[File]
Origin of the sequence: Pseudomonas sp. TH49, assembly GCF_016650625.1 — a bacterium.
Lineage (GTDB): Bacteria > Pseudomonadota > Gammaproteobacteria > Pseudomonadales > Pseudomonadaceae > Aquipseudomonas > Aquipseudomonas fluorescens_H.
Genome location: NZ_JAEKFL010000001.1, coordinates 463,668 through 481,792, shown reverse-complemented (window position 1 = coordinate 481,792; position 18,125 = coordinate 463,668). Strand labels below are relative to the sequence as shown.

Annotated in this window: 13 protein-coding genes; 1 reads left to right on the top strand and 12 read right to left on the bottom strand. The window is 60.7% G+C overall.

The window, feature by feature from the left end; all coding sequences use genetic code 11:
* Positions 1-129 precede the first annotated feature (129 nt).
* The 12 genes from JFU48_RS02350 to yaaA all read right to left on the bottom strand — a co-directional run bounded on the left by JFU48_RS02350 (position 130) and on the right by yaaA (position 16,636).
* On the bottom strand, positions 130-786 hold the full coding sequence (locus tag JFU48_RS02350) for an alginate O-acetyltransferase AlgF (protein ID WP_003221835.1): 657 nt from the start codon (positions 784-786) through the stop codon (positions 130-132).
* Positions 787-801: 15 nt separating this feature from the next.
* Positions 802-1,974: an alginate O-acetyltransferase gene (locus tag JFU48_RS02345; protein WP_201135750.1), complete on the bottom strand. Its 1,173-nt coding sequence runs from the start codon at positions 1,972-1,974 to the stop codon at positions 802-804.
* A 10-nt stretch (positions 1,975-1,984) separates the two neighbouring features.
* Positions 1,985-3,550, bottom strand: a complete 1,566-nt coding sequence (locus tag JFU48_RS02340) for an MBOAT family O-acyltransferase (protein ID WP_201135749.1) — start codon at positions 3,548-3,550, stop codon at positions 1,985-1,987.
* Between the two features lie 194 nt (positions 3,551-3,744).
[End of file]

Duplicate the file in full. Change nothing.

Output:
Origin of the sequence: Pseudomonas sp. TH49, assembly GCF_016650625.1 — a bacterium.
Lineage (GTDB): Bacteria > Pseudomonadota > Gammaproteobacteria > Pseudomonadales > Pseudomonadaceae > Aquipseudomonas > Aquipseudomonas fluorescens_H.
Genome location: NZ_JAEKFL010000001.1, coordinates 463,668 through 481,792, shown reverse-complemented (window position 1 = coordinate 481,792; position 18,125 = coordinate 463,668). Strand labels below are relative to the sequence as shown.

Annotated in this window: 13 protein-coding genes; 1 reads left to right on the top strand and 12 read right to left on the bottom strand. The window is 60.7% G+C overall.

The window, feature by feature from the left end; all coding sequences use genetic code 11:
* Positions 1-129 precede the first annotated feature (129 nt).
* The 12 genes from JFU48_RS02350 to yaaA all read right to left on the bottom strand — a co-directional run bounded on the left by JFU48_RS02350 (position 130) and on the right by yaaA (position 16,636).
* On the bottom strand, positions 130-786 hold the full coding sequence (locus tag JFU48_RS02350) for an alginate O-acetyltransferase AlgF (protein ID WP_003221835.1): 657 nt from the start codon (positions 784-786) through the stop codon (positions 130-132).
* Positions 787-801: 15 nt separating this feature from the next.
* Positions 802-1,974: an alginate O-acetyltransferase gene (locus tag JFU48_RS02345; protein WP_201135750.1), complete on the bottom strand. Its 1,173-nt coding sequence runs from the start codon at positions 1,972-1,974 to the stop codon at positions 802-804.
* A 10-nt stretch (positions 1,975-1,984) separates the two neighbouring features.
* Positions 1,985-3,550, bottom strand: a complete 1,566-nt coding sequence (locus tag JFU48_RS02340) for an MBOAT family O-acyltransferase (protein ID WP_201135749.1) — start codon at positions 3,548-3,550, stop codon at positions 1,985-1,987.
* Between the two features lie 194 nt (positions 3,551-3,744).